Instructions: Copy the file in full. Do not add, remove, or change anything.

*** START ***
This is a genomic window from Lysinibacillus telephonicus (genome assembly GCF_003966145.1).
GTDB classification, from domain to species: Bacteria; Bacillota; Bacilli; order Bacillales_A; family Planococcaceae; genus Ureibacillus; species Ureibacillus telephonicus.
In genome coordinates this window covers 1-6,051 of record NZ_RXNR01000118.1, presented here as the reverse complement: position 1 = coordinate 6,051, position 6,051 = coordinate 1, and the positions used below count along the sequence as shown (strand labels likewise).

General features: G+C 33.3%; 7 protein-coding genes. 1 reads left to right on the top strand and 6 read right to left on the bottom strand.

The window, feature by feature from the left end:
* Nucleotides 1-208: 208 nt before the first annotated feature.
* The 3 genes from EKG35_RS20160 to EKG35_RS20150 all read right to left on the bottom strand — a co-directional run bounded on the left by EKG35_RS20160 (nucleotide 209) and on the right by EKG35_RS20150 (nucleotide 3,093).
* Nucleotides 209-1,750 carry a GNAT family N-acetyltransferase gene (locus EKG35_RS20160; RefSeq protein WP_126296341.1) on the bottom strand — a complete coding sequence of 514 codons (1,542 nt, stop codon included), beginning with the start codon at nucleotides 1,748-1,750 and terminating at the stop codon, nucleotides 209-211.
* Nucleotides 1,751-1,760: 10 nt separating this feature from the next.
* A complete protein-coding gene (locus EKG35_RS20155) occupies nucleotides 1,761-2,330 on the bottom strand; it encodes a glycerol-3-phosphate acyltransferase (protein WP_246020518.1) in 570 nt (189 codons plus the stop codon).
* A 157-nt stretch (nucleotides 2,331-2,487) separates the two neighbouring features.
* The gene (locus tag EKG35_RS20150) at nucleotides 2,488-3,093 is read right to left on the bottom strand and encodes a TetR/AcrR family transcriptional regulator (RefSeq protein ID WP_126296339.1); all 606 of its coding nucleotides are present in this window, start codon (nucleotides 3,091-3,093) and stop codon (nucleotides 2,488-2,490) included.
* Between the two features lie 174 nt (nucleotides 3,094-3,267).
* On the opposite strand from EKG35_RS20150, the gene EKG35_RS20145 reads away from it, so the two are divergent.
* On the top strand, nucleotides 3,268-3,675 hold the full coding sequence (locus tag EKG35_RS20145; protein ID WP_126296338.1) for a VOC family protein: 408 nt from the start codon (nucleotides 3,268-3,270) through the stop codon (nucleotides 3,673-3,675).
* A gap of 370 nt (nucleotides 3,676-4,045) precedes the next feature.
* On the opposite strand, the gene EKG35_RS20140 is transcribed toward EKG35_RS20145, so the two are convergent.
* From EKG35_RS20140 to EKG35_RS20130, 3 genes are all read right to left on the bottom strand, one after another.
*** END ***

This is a genomic window from Lysinibacillus telephonicus (genome assembly GCF_003966145.1).
GTDB classification, from domain to species: Bacteria; Bacillota; Bacilli; order Bacillales_A; family Planococcaceae; genus Ureibacillus; species Ureibacillus telephonicus.
In genome coordinates this window covers 1-6,051 of record NZ_RXNR01000118.1, presented here as the reverse complement: position 1 = coordinate 6,051, position 6,051 = coordinate 1, and the positions used below count along the sequence as shown (strand labels likewise).

General features: G+C 33.3%; 7 protein-coding genes. 1 reads left to right on the top strand and 6 read right to left on the bottom strand.

The window, feature by feature from the left end:
* Nucleotides 1-208: 208 nt before the first annotated feature.
* The 3 genes from EKG35_RS20160 to EKG35_RS20150 all read right to left on the bottom strand — a co-directional run bounded on the left by EKG35_RS20160 (nucleotide 209) and on the right by EKG35_RS20150 (nucleotide 3,093).
* Nucleotides 209-1,750 carry a GNAT family N-acetyltransferase gene (locus EKG35_RS20160; RefSeq protein WP_126296341.1) on the bottom strand — a complete coding sequence of 514 codons (1,542 nt, stop codon included), beginning with the start codon at nucleotides 1,748-1,750 and terminating at the stop codon, nucleotides 209-211.
* Nucleotides 1,751-1,760: 10 nt separating this feature from the next.
* A complete protein-coding gene (locus EKG35_RS20155) occupies nucleotides 1,761-2,330 on the bottom strand; it encodes a glycerol-3-phosphate acyltransferase (protein WP_246020518.1) in 570 nt (189 codons plus the stop codon).
* A 157-nt stretch (nucleotides 2,331-2,487) separates the two neighbouring features.
* The gene (locus tag EKG35_RS20150) at nucleotides 2,488-3,093 is read right to left on the bottom strand and encodes a TetR/AcrR family transcriptional regulator (RefSeq protein ID WP_126296339.1); all 606 of its coding nucleotides are present in this window, start codon (nucleotides 3,091-3,093) and stop codon (nucleotides 2,488-2,490) included.
* Between the two features lie 174 nt (nucleotides 3,094-3,267).
* On the opposite strand from EKG35_RS20150, the gene EKG35_RS20145 reads away from it, so the two are divergent.
* On the top strand, nucleotides 3,268-3,675 hold the full coding sequence (locus tag EKG35_RS20145; protein ID WP_126296338.1) for a VOC family protein: 408 nt from the start codon (nucleotides 3,268-3,270) through the stop codon (nucleotides 3,673-3,675).
* A gap of 370 nt (nucleotides 3,676-4,045) precedes the next feature.
* On the opposite strand, the gene EKG35_RS20140 is transcribed toward EKG35_RS20145, so the two are convergent.
* From EKG35_RS20140 to EKG35_RS20130, 3 genes are all read right to left on the bottom strand, one after another.